Cisco Unified IP Phone Security
The security features protect against several threats, including threats to the identity of the phone and to data. These features establish and maintain authenticated communication streams between the phone and the Cisco Unified Communications Manager server, and ensure that the phone uses only digitally signed files.
Cisco Unified Communications Manager Release 8.5(1) and later includes Security by Default, which provides the following security features for Cisco Unified IP Phones without running the CTL client:
Signing of the phone configuration files
Phone configuration file encryption
HTTPS with Tomcat and other Web services
Secure signaling and media features still require you to run the CTL client and use hardware eTokens.
For more information about the security features, see the related topics and the Cisco Unified Communications Manager Security Guide.
A Locally Significant Certificate (LSC) installs on phones after you perform the necessary tasks that are associated with the Certificate Authority Proxy Function (CAPF). You can use Cisco Unified Communications Manager Administration to configure an LSC, as described in the Cisco Unified Communications Manager Security Guide.
Alternatively, you can initiate the installation of an LSC from the Security Setup menu on the phone. This menu also lets you update or remove an LSC.
Use this procedure to configure an LSC on the phone.
Before You Begin
Make sure that the appropriate Cisco Unified Communications Manager and the Certificate Authority Proxy Function (CAPF) security configurations are complete:
The CTL or ITL file has a CAPF certificate.
In Cisco Unified Communications Operating System Administration, verify that the CAPF certificate is installed.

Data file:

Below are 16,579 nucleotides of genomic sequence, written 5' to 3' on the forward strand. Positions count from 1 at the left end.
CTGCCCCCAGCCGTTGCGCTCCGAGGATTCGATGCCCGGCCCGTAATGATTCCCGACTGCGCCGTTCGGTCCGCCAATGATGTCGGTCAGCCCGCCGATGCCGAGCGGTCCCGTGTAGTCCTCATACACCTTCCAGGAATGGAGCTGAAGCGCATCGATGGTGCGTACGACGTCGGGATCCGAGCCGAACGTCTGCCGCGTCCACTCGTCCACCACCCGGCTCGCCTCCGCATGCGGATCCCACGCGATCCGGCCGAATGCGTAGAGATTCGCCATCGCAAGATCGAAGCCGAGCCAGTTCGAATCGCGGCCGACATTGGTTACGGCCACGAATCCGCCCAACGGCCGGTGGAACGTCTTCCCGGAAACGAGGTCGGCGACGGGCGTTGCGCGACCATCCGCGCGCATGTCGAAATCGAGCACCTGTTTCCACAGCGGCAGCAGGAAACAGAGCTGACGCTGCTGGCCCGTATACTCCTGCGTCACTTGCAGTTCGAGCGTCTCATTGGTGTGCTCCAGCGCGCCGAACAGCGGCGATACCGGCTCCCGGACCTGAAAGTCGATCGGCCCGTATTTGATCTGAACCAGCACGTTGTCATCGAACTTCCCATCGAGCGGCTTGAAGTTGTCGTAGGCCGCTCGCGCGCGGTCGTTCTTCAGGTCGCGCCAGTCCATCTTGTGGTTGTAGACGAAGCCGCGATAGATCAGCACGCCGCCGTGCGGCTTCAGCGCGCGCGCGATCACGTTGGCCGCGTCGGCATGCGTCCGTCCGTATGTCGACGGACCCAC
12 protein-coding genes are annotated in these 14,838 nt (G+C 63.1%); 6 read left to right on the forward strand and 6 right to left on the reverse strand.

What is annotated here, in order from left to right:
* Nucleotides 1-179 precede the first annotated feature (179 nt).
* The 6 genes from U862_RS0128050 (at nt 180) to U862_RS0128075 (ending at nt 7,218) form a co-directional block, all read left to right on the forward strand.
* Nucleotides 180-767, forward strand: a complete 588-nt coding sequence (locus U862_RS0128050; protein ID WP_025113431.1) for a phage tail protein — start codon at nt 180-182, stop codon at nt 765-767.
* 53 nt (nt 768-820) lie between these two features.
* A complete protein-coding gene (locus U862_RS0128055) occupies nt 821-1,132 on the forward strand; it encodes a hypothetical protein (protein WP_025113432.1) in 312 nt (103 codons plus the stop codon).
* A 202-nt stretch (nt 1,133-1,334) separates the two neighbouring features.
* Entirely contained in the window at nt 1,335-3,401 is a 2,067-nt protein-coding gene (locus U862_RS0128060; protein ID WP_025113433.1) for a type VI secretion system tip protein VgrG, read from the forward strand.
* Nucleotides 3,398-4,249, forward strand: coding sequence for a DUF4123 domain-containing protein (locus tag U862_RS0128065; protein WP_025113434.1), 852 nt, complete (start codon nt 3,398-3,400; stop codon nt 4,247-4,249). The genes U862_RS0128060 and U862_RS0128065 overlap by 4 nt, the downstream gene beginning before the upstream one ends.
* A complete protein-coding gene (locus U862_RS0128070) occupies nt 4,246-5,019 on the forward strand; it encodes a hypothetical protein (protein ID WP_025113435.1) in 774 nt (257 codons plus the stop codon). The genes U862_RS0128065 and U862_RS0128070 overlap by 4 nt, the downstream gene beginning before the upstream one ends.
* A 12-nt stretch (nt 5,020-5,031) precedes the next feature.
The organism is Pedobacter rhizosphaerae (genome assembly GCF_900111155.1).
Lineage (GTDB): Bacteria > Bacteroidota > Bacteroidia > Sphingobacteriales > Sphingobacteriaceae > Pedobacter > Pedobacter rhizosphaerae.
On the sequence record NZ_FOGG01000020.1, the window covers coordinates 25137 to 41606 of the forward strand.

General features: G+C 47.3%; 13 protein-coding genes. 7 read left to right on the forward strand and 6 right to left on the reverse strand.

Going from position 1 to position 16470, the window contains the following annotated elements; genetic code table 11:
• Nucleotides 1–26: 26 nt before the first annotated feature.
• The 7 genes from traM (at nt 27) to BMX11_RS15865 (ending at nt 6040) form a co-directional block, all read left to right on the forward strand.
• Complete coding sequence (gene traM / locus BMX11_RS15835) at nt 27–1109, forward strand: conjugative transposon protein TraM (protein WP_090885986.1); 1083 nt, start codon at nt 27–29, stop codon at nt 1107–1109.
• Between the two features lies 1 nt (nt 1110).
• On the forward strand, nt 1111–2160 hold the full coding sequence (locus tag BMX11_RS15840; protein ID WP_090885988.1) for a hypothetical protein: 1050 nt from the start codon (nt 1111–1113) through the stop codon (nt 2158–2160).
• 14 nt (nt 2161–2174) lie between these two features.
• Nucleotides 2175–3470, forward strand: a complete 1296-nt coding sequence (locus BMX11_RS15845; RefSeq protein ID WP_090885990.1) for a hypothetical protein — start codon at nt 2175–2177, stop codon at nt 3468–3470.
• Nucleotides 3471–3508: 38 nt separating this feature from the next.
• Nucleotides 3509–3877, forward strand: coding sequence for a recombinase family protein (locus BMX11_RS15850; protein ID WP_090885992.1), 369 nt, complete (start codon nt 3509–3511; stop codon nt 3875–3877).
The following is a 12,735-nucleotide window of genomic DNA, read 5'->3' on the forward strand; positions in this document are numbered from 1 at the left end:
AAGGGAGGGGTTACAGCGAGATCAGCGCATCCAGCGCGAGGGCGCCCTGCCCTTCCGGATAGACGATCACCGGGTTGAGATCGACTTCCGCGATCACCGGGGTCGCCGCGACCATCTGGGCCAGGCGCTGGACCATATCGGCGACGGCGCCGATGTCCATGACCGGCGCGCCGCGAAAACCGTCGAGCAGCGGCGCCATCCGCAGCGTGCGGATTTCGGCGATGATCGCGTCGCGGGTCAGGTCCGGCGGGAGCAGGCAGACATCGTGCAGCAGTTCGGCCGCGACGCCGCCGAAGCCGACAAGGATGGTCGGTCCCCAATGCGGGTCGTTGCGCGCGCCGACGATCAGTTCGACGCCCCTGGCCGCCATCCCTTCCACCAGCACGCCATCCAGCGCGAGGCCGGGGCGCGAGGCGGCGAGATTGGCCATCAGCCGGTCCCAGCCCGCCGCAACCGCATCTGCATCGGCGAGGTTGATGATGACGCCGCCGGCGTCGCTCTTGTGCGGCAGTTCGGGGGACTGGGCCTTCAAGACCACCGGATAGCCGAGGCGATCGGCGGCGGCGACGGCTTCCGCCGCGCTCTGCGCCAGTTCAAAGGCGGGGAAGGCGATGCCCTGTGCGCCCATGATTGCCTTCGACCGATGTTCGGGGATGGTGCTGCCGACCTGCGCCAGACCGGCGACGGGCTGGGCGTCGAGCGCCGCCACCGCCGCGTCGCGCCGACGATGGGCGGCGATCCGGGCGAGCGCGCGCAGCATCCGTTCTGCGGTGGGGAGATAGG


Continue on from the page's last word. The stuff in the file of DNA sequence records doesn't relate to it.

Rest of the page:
The CAPF is running and configured.
See the Cisco Unified Communications Manager Security Guide for more information.
Obtain the CAPF authentication code that was set when the CAPF was configured.
From the phone, press Applications and choose Administrator Settings > Security Setup.
You can control access to the Settings menu by using the Settings Access field in the Cisco Unified Communications Manager Administration Phone Configuration window. For more information, see the Cisco Unified Communications Manager Administration Guide.
Choose LSC and press Select or Update.
The phone prompts for an authentication string.
Enter the authentication code and press Submit.
The phone begins to install, update, or remove the LSC, depending on how the CAPF is configured. During the procedure, a series of messages appears in the LSC option field in the Security Configuration menu, so you can monitor progress. When the procedure is complete, Installed or Not Installed displays on the phone.
The LSC install, update, or removal process can take a long time to complete. You can stop the process at any time by pressing the Stop softkey from the Security Setup menu.
When the phone installation procedure is successful, the Installed message displays. If the phone displays Not Installed, then the authorization string may be incorrect or the phone may not enabled for upgrading. If the CAPF operation deletes the LSC, the phone displays Not Installed to indicate that the operation succeeded. See the error messages that were generated on the CAPF server and take appropriate actions.